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I have been spending time reflecting. I took a break from working at my bench for some much needed rest, relaxation and recharging of my artistic batteries. The break lasted longer than I expected, yet I believe that is exactly what I needed to become a better artist. My husband and I vacationed out on the Oregon coast. We enjoyed some fall hikes, walking along the shores of the Pacific Ocean and soaking in the beauty of nature. New inspirations were just a few of the benefits.

After that kind of hiatus from the bench, it felt both good and a little strange. Working with my hands is extremely satisfying and initially I did feel a bit rusty. I think it’s safe to say I am back and fully operational now.

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Sometimes I find inspiration from movies. Here is an example. Any thoughts on which movie inspired this piece?

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Quoting the infamous episodes from Friends with my own spin, “I was on a break…. a much needed break”. Given this experience, I broke some of my own rules of spending at least 5 minutes a day in the studio. That does give me some pause and contradiction, yet I know me and this break was something I truly needed to recharge my creative batteries.

All that being said, I would encourage my fellow artists to do the same. Don’t fight the need for breaks from the work cycle or even worse, feel guilty about it. There are times when the best thing we can do for our creative process is rest and relax.

Until next time, I continue to aspire to be more as an artist and a person.

 

RainbowsInBronze

My first finished piece using bronze, copper, and silver.  The cabochon is one of my fused crinklized dichroic pieces.  You may notice that the design is not the same as the original piece I was working on….well, that’s because the first one didn’t turn out.  That’s ok, I learn from my mistakes (most of the time ;)) and I think the completed design actually turned out better as a result.  Maybe it was meant to be this way?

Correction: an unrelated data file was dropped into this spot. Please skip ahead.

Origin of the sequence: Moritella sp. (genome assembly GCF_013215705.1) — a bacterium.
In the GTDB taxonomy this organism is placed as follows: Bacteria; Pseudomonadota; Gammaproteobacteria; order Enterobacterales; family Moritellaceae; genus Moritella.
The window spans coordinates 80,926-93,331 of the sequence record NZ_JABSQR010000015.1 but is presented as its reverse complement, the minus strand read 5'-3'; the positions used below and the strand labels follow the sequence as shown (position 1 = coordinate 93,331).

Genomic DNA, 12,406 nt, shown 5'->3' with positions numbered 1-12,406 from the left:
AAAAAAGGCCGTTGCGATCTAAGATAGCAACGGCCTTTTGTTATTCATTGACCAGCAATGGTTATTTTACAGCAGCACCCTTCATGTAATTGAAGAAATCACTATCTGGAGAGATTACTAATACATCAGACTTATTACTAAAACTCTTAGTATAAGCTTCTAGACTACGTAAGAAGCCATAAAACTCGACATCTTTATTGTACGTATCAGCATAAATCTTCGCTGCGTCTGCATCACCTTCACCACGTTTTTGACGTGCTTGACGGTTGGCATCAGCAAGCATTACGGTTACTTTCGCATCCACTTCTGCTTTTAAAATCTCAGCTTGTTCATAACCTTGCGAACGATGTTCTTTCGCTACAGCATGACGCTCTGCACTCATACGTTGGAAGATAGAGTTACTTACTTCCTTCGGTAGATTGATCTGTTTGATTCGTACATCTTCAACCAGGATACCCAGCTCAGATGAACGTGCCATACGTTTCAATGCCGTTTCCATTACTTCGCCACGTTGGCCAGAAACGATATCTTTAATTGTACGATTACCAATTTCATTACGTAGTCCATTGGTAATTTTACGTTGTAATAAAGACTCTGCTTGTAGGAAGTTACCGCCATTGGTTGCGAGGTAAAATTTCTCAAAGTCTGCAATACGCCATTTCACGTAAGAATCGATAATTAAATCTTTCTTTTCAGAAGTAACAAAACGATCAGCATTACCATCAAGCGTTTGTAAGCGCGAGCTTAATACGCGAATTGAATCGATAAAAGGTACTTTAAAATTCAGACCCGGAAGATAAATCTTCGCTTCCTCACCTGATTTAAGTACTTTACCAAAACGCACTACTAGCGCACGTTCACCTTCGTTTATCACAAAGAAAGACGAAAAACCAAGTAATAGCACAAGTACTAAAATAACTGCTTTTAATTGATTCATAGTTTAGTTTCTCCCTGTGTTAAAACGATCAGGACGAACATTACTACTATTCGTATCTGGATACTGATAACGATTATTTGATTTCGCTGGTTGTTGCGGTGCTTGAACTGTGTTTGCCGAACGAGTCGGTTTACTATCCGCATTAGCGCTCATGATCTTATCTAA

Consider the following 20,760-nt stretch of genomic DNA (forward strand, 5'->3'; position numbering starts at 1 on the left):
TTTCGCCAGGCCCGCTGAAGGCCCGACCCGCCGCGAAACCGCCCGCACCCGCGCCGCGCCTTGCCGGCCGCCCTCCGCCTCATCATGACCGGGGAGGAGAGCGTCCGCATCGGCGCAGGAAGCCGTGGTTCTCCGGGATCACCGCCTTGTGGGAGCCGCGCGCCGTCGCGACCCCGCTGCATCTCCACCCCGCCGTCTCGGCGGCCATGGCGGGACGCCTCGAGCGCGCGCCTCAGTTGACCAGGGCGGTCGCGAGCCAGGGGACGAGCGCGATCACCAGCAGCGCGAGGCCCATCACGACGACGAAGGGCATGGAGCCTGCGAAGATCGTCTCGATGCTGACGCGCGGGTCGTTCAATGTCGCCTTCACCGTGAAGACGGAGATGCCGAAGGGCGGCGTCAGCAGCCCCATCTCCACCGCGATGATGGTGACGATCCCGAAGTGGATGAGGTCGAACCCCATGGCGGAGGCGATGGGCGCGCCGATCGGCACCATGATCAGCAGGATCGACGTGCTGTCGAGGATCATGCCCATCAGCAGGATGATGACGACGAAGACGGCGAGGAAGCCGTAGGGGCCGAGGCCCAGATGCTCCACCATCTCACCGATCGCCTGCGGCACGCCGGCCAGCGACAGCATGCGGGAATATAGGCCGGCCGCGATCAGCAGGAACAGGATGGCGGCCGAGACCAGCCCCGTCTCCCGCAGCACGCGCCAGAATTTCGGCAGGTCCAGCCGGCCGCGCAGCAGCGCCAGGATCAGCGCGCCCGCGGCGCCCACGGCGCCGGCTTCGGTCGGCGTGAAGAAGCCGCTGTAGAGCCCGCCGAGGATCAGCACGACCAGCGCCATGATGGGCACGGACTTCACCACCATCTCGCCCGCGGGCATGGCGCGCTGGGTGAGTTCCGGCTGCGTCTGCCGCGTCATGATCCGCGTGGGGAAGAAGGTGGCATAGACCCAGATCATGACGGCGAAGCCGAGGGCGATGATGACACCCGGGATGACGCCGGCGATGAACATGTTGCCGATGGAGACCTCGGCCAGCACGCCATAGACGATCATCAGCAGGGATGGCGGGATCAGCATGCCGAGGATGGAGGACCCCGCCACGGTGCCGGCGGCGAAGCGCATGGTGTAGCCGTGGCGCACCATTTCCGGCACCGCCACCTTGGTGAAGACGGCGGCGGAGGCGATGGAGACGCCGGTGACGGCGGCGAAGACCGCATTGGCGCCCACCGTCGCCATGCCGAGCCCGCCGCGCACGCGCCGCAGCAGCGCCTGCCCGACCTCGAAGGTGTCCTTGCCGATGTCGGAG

Dan took a short video of me soldering the bezel to this piece.  The next time I try this, I will try to do a little more step by step and explanation of the process.  I edited the original clip and condensed it so it would drag on.  Leading up to this point, I decided to add three copper overlays to add some interest to the design. I think it’s just part of my personality as a designer….I have an idea of what I would like, sketch it, and then as it progresses…I see other things that need to be incorporated in the piece.  That seemed to be the case for this piece with the addition of the copper overlays.

In the video, you can see these little pieces of copper sitting on top of the back plate and they are being soldered into place at the same time the bezel is.  Solder flows toward the heat as it melts so at the end of this video, I was trying to direct the solder flow to the outside edge of the bezel to form a complete join between the bezel and the back plate.  I saved the video as a QuickTime movie and for some reason, WordPress will not permit uploading of that file format, so  here’s the short clip of my soldering
linked off my web page.